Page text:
But what a weekend.
It’s been a long few years since the last time I saw an Akira Kurosawa film, and I had forgotten how much I love them. Today, Sanjûrô reminded me.
Leading man Toshiro Mifune and Kurosawa were a high-quality, prolific team, and definitely one of the better combinations of actor and director in the history of film, not to mention one of my personal favorites. In my book, this coupling is eclipsed only by the Johnny Depp and Tim Burton team, and that’s mostly because I have a twisted sense of style. Great movies like that are few and far between.
It would be too easy to say that they don’t make movies like Sanjûrô anymore, and I’m not convinced that it’s altogether all that accurate, either. In an age when critics love to chastize Hollywood for cashing in on the blockbuster by churning out sequels, we forget that cheap cash-ins are nothing new. Sanjûrô is itself a sort of sequel to an earlier movie, and is, in my humble opinion, superior to Yojimbo, its antecedent.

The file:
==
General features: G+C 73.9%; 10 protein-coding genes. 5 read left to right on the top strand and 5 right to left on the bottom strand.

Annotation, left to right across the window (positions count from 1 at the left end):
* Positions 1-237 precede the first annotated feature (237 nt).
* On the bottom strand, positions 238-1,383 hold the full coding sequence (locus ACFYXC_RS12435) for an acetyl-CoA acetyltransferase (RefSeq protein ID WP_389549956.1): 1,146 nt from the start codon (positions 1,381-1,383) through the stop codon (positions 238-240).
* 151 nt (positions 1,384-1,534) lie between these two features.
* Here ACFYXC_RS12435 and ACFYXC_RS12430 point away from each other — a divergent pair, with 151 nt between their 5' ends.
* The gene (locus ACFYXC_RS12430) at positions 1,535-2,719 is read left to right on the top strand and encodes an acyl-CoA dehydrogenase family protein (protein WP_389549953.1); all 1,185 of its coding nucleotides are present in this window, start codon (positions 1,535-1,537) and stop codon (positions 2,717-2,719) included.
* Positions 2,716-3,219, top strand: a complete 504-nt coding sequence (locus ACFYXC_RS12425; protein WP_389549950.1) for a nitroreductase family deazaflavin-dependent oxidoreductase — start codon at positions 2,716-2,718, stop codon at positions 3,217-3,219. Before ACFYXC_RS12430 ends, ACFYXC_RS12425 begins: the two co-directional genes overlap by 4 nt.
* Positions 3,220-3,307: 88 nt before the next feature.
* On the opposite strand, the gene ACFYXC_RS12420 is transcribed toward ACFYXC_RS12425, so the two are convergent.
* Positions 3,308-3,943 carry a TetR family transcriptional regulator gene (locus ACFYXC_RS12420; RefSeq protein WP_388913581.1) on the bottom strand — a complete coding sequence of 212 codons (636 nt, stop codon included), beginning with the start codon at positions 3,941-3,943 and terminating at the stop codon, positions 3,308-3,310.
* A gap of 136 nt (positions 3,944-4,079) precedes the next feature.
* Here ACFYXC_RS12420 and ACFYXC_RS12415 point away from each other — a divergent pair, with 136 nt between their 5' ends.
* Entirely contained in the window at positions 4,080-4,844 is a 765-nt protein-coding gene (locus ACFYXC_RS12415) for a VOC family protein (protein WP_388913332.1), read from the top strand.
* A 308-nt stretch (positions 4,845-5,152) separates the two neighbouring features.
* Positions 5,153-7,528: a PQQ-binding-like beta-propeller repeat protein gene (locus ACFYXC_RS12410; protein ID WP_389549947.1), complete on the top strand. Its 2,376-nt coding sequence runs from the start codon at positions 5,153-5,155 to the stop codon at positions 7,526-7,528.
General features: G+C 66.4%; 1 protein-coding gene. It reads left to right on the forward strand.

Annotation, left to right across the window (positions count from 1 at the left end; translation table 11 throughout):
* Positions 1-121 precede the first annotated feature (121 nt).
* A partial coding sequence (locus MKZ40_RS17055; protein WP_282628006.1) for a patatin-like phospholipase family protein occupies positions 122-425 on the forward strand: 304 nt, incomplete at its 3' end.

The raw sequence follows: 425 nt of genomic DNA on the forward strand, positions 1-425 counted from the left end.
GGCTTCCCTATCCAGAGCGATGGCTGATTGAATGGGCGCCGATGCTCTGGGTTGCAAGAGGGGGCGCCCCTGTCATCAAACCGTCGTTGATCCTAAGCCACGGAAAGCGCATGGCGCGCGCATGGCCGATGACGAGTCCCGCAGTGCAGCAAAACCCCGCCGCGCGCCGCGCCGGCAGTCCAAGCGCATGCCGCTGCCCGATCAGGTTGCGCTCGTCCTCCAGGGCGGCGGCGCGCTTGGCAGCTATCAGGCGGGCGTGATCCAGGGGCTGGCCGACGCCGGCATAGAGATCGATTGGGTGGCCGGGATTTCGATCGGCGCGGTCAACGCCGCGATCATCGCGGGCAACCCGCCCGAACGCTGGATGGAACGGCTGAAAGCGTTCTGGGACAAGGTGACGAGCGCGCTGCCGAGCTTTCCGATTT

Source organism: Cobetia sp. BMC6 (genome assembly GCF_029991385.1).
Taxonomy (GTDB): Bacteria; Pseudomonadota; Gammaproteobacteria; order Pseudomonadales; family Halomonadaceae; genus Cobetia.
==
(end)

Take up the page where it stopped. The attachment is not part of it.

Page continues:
Deep in the glory days of Hollywood — i.e., the mid-1940s — it was no accident for whole casts to get reunited for the cheap cash-in. After the surprise success of Casablanca, the studio powers that were got Humphrey Bogart, Sydney Greenstreet, Peter Laurie and Claude Reins back together for an astoundingly poor flick titled Passage to Marseille within a year of Casablanca’s release. Naturally, the only reason Marseille has withstood the test of time rather than fade into obscurity, like so many other B-list-quality films with A-list-quality casts, is that it’s a carbon copy of the Casablanca cast.
The film industry has just about always worshipped at the throne of the almighty dollar — and yen, and rupee — and to say that it was any different back in the glory days is to fall victim to your grandparents’ nostalgia.
I hope nobody disagrees, partly because I really want to enjoy all 152 minutes of The Dark Knight and partly because I know that few of those minutes could compare to a Kurosawa film.